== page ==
to participate in managerial decisions to travel
to buy to sell
to hire to fire
to organize to communicate
to protest peacefully with tax-funded, subsidized, or state-owned
factors of production, infrastructure, and services:
libraries and other information services roads and other transportation services
schools and other education services hospitals and other health services
banks and other financial services telephone, mail and other communication services
electricity and other energy services water systems for drinking, agriculture, and
waste disposal subsidies to agriculture and other businesses
government-granted monopolies to otherwise private businesses
legal assistance government-funded or state-run research and
development agencies and providing some autonomy over personal
finances but including involuntary spending and investments such as transfer payments
and other cash benefits such as: welfare for the poor
social security for the aged and infirm mandatory insurance
and restricted by various laws, regulations: environmental regulation
labor regulation including minimum wage laws consumer regulation
antitrust laws intellectual property laws
incorporation laws protectionism
import and export controls, such as tariffs and quotas
and taxes and fees written or enforced with manipulation of the economy in mind.
Relation to forms of government and other ideas
The mixed economy is most commonly associated with social democratic policies or governments
led by social democratic parties. However, given the broad range of economic systems
that can be described by the term, most forms of government are consistent with some form
of mixed economy. In contemporary uses, “social democracy” usually refers to a social corporatist
arrangement and a welfare state in the context of a developed capitalist economy.
Authors John W. Houck and Oliver F. Williams of the University of Notre Dame have argued
that Catholic social teaching naturally leads to a mixed economy in terms of policy. They
referred back to Pope Paul VI’s statement that government “should supply help to the
members of the social body, but may never destroy or absorb them”. They wrote that a
socially just mixed economy involves labor, management, and the state working together
through a pluralistic system that distributes economic power widely.
Historic examples The American School is the economic philosophy
that dominated United States national policies from the time of the American Civil War until
the mid-twentieth century. It consisted of three core policy initiatives: protecting
industry through high tariffs, government investment in infrastructure through internal
improvements, and a national bank to promote the growth of productive enterprises. During
this period the United States grew into the largest economy in the world, surpassing the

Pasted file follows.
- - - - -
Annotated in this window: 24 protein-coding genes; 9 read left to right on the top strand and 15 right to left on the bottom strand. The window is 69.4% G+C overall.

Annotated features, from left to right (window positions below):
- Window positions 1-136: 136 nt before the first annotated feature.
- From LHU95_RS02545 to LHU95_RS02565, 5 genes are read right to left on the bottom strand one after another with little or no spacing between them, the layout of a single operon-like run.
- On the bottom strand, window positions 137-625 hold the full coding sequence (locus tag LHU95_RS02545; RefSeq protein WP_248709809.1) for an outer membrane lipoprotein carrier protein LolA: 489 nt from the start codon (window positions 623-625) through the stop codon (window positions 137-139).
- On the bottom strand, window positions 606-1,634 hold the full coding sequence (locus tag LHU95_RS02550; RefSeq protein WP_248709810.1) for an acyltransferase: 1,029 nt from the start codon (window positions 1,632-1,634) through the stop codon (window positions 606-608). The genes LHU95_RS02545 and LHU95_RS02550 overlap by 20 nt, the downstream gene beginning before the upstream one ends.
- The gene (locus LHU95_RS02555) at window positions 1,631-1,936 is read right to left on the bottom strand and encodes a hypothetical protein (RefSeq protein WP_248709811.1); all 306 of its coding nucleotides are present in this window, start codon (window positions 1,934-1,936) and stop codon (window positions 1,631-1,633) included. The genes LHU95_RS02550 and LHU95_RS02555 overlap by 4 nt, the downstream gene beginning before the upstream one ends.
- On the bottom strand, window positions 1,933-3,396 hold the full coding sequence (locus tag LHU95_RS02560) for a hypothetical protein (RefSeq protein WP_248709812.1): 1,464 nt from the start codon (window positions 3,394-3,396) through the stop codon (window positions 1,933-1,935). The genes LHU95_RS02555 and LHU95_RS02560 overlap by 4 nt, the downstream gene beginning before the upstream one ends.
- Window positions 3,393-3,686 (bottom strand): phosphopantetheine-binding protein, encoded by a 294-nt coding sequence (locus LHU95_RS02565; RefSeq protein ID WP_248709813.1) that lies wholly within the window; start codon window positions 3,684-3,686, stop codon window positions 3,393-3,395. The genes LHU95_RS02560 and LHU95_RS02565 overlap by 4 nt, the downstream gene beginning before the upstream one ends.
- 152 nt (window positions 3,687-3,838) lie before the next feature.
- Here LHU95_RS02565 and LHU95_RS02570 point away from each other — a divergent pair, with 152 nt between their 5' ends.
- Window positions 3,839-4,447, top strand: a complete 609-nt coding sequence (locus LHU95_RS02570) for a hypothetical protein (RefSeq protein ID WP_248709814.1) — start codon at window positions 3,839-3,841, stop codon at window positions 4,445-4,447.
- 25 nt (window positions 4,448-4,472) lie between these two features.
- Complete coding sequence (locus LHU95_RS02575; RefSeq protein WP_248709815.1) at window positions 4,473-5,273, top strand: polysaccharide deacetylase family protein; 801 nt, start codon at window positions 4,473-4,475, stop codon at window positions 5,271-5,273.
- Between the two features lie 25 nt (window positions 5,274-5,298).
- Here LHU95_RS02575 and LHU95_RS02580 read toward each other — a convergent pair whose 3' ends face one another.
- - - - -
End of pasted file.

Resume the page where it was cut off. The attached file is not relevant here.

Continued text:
UK by 1880. Dirigisme is an economic policy initiated
under Charles de Gaulle of France designating an economy where the government exerts strong
directive influence. It involved state control of a minority of the industry, such as transportation,
energy and telecommunication infrastructures, as well as various incentives for private
corporations to merge or engage in certain projects. Under its influence France experienced
what is called “Thirty Glorious Years” of profound economic growth.
Social market economy is the economic policy of modern Germany that steers a middle path
between the goals of social democracy and capitalism within the framework of a private
market economy, and aims at maintaining a balance between a high rate of economic growth,
low inflation, low levels of unemployment, good working conditions, public welfare and
public services by using state intervention. Under its influence Germany emerged from desolation
and defeat to become an industrial giant within the European Union.
Mixed socialist economies The concept of a mixed economy is not exclusive
to capitalist economies, and the phrase has been used to characterise some socialist economic
systems. A number of proposals for socialist systems call for a mixture of different forms
of enterprise ownership. For example, Alec Nove’s conception of feasible socialism provides
an outline for an economic system based on a combination of state-enterprises for large
industries, worker and consumer cooperatives, private enterprises for small-scale operations,
and individually owned enterprises. The social democratic theorist Eduard Bernstein
advocated a form of mixed economy, believing that a mixed system of public, cooperative
and private enterprise would be necessary for a long period of time before capitalism
would evolve of its own accord into socialism. See also Mixed economic systems
American School Corporatist economy
Dirigisme Distributism
Nordic model Rhine capitalism
Social corporatism Social market economy
Socialist market economy State-sponsored capitalism
Welfare capitalism Further reading Sources and notes